Employees March to Many Different Drums. Here Are 3 Ways to Manage All of Them. A Google investigation found that 65 percent of disengaged employees can't approach their manager with questions. Don't be that manager.

By Andre Lavoie

Opinions expressed by Entrepreneur contributors are their own.

Illya_Vinogradov | Getty Images

A few years ago, Google's People Operations department set out to discover the metrics of a perfect team. And so began Project Aristotle, in which Google looked for common factors that determined whether a team is effective.

Related: Managing People Is an Art: 32 Ways to Do it Right.

After many test groups of various personalities, Google's researchers realized that teams comprised of employees who felt safe outperformed everyone else. Because every employee has a different way of thinking and solving problems, it may be nearly impossible to "create" a perfect team.

Yet leaders can still manage one. This realization is important for company leaders looking to improve performance management and engagement. In fact, a recent Gallup report discovered that the behavior of managers directly accounts for at least 70 percent of variance in employee-engagement scores.

Further proving Google's discovery, the report also found that 65 percent of actively disengaged employees said they can't approach their manager with any type of question. The message is that it's a leader's job to take even those who march to the beat of a different drum and help them reach their greatest potential. Here's how leaders can improve performance management for every personality type on their team:

Ask questions -- a lot of them.

Diving deep into understanding every individual on a team is no small task. However, when a company is comprised of different thinkers and problem-solvers, this is the only way to truly understand where disconnections lie.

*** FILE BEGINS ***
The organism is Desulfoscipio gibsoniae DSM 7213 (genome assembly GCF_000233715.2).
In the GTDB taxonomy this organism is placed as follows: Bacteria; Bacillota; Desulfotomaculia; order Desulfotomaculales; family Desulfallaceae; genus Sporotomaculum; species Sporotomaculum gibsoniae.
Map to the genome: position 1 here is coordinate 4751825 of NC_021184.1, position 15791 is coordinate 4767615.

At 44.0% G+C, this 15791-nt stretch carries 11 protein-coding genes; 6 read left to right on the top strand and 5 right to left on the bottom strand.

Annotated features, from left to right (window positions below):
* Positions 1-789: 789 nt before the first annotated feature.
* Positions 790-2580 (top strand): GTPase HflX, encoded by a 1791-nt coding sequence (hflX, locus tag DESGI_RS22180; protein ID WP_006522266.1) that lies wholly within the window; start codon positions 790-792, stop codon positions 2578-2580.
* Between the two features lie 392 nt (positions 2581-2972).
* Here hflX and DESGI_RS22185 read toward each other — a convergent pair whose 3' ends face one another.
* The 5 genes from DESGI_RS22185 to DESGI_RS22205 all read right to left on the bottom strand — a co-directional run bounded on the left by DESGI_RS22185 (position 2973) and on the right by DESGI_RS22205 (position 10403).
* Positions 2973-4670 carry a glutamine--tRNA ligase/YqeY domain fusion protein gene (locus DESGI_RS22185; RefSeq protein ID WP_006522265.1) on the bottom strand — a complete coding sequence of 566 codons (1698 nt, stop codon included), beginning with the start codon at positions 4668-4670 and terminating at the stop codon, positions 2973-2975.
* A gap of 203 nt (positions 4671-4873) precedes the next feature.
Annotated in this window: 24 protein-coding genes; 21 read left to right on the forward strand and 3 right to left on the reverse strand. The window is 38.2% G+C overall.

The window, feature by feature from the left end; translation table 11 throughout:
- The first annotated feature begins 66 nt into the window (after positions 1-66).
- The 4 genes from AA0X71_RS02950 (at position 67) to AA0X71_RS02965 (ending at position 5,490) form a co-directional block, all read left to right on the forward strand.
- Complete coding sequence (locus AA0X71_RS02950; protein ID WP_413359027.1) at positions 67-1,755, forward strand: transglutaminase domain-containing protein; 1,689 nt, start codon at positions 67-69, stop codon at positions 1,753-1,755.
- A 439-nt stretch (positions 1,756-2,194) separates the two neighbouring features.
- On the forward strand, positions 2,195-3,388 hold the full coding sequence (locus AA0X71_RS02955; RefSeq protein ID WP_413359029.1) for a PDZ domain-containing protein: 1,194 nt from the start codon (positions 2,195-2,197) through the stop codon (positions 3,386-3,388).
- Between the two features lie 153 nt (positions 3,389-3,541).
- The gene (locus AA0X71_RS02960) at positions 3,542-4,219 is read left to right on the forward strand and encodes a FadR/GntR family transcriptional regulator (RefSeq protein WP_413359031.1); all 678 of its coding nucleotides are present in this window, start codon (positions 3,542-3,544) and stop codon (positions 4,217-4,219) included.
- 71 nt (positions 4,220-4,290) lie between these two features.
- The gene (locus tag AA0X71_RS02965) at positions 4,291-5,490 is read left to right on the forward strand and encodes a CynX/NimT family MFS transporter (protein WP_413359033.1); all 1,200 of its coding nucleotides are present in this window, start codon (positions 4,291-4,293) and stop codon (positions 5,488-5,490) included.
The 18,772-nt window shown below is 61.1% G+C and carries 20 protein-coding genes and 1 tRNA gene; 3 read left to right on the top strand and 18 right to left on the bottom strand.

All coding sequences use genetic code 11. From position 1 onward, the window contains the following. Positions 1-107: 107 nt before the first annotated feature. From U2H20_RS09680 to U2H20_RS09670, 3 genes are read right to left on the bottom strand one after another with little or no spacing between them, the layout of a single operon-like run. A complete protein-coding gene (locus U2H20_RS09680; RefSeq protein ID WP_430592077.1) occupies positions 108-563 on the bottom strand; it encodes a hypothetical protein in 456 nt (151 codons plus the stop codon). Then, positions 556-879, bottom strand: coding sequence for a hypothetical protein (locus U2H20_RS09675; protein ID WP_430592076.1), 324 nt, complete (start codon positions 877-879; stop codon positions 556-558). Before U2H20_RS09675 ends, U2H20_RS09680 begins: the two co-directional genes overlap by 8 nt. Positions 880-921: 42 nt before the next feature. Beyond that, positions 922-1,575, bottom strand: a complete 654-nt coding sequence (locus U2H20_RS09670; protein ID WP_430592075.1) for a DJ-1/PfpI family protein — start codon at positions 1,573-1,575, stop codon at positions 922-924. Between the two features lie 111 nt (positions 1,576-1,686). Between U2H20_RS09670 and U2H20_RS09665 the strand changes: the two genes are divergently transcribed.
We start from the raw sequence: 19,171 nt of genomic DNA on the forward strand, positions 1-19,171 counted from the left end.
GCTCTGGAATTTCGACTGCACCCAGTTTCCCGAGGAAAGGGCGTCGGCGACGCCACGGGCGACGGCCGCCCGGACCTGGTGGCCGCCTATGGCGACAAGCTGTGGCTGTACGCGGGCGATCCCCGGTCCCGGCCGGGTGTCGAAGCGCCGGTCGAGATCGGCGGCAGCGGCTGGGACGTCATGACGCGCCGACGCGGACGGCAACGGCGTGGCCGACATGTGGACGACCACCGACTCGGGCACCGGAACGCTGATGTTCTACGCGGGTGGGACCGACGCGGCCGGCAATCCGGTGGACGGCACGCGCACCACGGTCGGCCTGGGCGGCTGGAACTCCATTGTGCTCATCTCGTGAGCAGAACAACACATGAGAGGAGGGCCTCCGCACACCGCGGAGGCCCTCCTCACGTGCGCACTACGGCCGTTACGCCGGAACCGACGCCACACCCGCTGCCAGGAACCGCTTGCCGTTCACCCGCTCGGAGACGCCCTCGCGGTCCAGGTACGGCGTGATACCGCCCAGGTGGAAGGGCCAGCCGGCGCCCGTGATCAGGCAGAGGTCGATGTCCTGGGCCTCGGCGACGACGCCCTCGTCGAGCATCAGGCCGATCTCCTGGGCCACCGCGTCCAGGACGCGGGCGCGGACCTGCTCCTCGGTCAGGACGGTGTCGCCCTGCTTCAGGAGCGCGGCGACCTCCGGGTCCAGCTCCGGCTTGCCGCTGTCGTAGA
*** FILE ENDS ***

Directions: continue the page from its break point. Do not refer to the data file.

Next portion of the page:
If something doesn't make sense to an employee, he or she needs to feel that leaders are invested in understanding why. These misunderstandings happen frequently when an employee is given feedback and doesn't understand how to apply it or even how the mistake continues to happen.

While this can look like disinterest or a lack of trying, the error is likely due to a disconnect in thinking or problem-solving. So, be direct when approaching these situations.

Related: Why Building Relationships with Your Employees Is Better Than Just Managing Them

Let employees know leadership doesn't believe they're making mistakes due to a lack of trying. Ask them to explain what they're seeing and how they might tackle fixing the issue. Listen closely to how they define the problem and their steps on fixing it. This is where leaders will hear where the miscommunication is happening and how to address the employee in the future.

If an employee isn't making frequent errors, it's still important to stay ahead of the performance-management game. Give him or her different options for learning and coaching opportunities, such as hands-on or visual activities. Ask how frequently he or she would like to check in with you when working on a project, in order to feel confident each step of the way.